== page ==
The findings suggest that market behaviors that enhance social legitimacy also enhance MNEs’ ability to survive in volatile political settings. These insights add to the political risk and nonmarket strategy literatures the idea that market strategies that are attentive to nonmarket strategic goals are an important addition to the toolkit for managing political risk. More specifically, when it comes to surviving political shock, pre-shock emphasis on socially beneficial products seems to create a social legitimacy buffer that enhances resilience more than do deep country experience and associated social and political ties with the political elite.

Details

Multinational Business Review, vol. ahead-of-print no. ahead-of-print
Type: Research Article
ISSN: 1525-383X

Keywords

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Article

Saleh Zaid Al-Otaibi

This study aims to analyze the impact of Arab Revolution on the Arabian Gulf security by applying on Yemeni Revolution. This can be achieved by analyzing the threat of Arab

Abstract

Purpose

This study aims to analyze the impact of Arab Revolution on the Arabian Gulf security by applying on Yemeni Revolution. This can be achieved by analyzing the threat of Arab Spring Revolutions to the national security of the Gulf Cooperation Council (GCC) countries after the breakout of demonstrations and protests in some of the member states. In addition to its analysis of threat of the Regional Security of the Gulf as a result of Yemeni Revolution and Civil War and Iranian intervention to support Houthis within light of regional anarchy and security competition according to the Neorealism and how the GCC Countries face such threats.

Design/methodology/approach

The study depended on the historical methodology to track the developments of some events related to the Gulf Security and crisis in Yemen. Moreover, it used the analytical approach to analyze the impact of Arab Revolutions and Yemeni Civil War on the Arab Gulf Security. In addition, it depended on the realistic approach to explain the security state at the national and regional level of the Arab Gulf countries within light of regional anarchy, security competition and Iranian support to Houthis “Non-State Actors” (Kenneth Waltz), as well as the offensive realism (John Mearsheimer).

Findings

The Arab Revolutions had an effect on the national security of GCC countries according to the Neorealism due to the breakout of demonstrations and protests in Saudi Arabia, Kuwait and Sultanate of Oman which reached to the degree of threatening the existence of the state as in Bahrain. The Gulf Regional Security is influenced by Revolution and Civil War in Yemen as a result of that Iranian support to Houthis within light of security competition between Iran and Saudi Arabia, leading to the threat of the Arabian Gulf Security as Yemen is the southern gate to the GCC Countries and having joint borders with Saudi Arabia and Sultanate of Oman. Moreover, the GCC countries dealt with that threat individually, such as, performing internal reforms, or collectively through using military force, such as Bahrain and Yemen (Offensive Realism).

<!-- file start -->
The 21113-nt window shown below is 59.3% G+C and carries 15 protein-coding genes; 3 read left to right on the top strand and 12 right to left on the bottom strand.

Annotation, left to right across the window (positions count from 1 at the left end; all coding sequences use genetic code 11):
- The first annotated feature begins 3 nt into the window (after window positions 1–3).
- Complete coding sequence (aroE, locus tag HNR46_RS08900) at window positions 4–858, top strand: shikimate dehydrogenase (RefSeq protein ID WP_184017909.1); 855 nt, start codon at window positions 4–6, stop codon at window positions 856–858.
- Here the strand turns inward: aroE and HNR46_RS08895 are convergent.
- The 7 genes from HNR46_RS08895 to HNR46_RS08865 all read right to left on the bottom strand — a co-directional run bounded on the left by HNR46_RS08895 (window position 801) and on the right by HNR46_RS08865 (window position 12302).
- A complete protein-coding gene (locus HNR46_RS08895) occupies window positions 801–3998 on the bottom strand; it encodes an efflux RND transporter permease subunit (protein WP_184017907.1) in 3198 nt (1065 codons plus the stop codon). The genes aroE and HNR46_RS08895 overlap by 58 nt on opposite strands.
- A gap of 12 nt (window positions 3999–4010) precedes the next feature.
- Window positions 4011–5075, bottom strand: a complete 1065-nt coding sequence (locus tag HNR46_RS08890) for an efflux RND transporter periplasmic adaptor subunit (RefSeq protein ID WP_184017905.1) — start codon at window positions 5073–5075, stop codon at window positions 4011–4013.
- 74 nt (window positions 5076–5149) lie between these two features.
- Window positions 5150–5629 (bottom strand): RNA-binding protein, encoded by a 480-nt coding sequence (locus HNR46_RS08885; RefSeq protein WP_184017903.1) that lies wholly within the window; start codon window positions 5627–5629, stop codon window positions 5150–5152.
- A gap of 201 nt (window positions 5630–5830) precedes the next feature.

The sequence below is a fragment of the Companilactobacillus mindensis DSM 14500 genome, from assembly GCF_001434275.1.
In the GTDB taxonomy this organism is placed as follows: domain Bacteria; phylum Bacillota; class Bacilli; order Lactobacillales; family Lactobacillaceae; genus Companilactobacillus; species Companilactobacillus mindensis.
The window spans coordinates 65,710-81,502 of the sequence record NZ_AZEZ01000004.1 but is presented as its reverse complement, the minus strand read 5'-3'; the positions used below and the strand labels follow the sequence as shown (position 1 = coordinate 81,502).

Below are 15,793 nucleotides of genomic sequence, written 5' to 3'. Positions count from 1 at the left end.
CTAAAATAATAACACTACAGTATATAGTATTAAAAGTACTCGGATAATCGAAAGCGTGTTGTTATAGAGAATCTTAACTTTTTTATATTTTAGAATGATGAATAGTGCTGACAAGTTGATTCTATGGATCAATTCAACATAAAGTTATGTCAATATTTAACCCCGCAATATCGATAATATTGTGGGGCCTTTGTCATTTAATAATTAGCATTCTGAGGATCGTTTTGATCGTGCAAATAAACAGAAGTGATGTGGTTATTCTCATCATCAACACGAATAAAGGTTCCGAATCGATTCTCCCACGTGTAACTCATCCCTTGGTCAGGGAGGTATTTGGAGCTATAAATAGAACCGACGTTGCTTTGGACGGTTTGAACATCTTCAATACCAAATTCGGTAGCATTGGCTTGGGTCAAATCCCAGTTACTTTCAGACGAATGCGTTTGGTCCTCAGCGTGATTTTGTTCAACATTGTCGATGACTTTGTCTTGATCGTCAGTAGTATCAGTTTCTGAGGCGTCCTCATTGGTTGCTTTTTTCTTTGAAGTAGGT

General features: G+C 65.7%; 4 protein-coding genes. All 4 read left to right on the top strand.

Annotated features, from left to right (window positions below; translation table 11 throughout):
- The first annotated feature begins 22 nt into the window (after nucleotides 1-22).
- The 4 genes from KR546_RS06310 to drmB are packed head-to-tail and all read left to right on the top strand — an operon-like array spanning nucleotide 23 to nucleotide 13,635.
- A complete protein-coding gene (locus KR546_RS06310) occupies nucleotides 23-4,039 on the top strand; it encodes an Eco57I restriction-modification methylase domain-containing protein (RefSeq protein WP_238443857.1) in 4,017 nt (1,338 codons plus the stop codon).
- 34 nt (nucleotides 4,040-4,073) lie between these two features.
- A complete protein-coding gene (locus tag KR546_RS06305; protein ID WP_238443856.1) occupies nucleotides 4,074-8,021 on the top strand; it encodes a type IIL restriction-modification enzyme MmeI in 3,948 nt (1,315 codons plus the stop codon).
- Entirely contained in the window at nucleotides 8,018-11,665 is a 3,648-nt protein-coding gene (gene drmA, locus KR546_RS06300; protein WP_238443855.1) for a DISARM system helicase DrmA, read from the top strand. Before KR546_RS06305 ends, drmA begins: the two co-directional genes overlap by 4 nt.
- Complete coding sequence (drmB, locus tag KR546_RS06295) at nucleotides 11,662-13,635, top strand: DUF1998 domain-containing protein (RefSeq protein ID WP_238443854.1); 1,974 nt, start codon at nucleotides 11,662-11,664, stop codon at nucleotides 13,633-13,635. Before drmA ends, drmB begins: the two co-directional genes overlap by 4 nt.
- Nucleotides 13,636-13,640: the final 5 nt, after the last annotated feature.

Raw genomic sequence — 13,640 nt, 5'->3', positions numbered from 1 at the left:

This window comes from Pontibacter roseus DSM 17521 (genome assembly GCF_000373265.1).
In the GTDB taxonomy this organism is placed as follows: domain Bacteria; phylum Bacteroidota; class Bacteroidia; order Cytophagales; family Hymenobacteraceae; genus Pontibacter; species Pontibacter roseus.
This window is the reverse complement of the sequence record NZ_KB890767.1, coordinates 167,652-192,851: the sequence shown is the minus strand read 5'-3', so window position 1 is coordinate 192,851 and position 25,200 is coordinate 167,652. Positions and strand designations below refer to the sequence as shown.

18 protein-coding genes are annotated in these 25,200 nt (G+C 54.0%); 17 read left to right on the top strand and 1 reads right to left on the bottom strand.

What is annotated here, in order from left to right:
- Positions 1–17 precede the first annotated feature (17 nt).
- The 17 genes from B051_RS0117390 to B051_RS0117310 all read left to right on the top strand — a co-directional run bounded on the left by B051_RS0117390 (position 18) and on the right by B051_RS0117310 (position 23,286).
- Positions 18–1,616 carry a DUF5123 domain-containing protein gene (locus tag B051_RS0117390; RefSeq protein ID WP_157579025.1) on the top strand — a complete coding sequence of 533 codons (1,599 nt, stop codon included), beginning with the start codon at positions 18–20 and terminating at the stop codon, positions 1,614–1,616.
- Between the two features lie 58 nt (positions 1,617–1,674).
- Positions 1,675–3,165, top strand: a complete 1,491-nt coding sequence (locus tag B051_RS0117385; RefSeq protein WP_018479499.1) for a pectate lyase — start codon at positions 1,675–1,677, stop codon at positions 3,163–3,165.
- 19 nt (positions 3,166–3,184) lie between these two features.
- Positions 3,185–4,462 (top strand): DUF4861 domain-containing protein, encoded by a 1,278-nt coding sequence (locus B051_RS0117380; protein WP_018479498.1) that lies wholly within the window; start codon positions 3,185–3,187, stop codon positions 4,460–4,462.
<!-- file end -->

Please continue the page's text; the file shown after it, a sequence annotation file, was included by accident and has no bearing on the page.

Originality/value

This study is an introduction to explain the Arab Spring Revolutions, conflict in Yemen and its threat to the Arab Gulf Security according to the Neorealism based on that the GCC countries sought to keep its existence and sovereignty in confrontation to the demonstrations and internal protests and to keep the regional security in confrontation to the threats of neighboring countries such as the Civil War in Yemen and the Iranian Support to Houthis in light of the regional anarchy.

Details

Review of Economics and Political Science, vol. 5 no. 2
Type: Research Article
ISSN: 2356-9980

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Article

Dina Abdelzaher, Zahir Latheef and Amir Abdelzaher

The wave of revolutions referred to as the Arab Spring has significantly impacted organizations and contributed to market turbulence. Focusing on spiritual leadership and…

Abstract

Purpose

The wave of revolutions referred to as the Arab Spring has significantly impacted organizations and contributed to market turbulence. Focusing on spiritual leadership and employee religious values as key determinants of organizational survival in Muslim-majority markets, this paper aims to provide a conceptual framework that can offset consequences of turbulence by leveraging employees’ spiritual foundations to provide a sense of optimism and collective thinking that is vital in times of uncertainty.

Design/methodology/approach

The paper reviews the state of turbulence post the Arab Spring and its impact on organizations. It discusses the literature on uncertainty and spiritual leadership, and draws from Islamic human resource literature to identify specific religious values engrained in the local culture.

Findings

A multi-staged conceptual model is presented that draws from Islamic principles of Sabr (perseverance), Tawakkul (reliance on God), Ihsan (excelling in work), Reda (acceptance of outcomes) and Al-Amal Al-Jemae’e (teamwork). The multi-staged model can help firms react effectively to turbulence while building their connection to their employee base in Muslim-majority markets.

Originality/value

The paper also advances theoretical work on organizational responses to turbulence, focusing on markets that have received significantly less scholarly attention. Drawing from local spiritual values in a part of the world where religious teachings influence both social and economic aspects of life is an untapped opportunity. It highlights an innovative and important application of religious values in a post-conflict context, and explores a conceptual model that is embedded in the local context rather than borrowing from Western-based models.

Details

International Journal of Conflict Management, vol. 28 no. 2
Type: Research Article
ISSN: 1044-4068

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A Spring Aborted
Type: Book
ISBN: 978-1-78756-666-8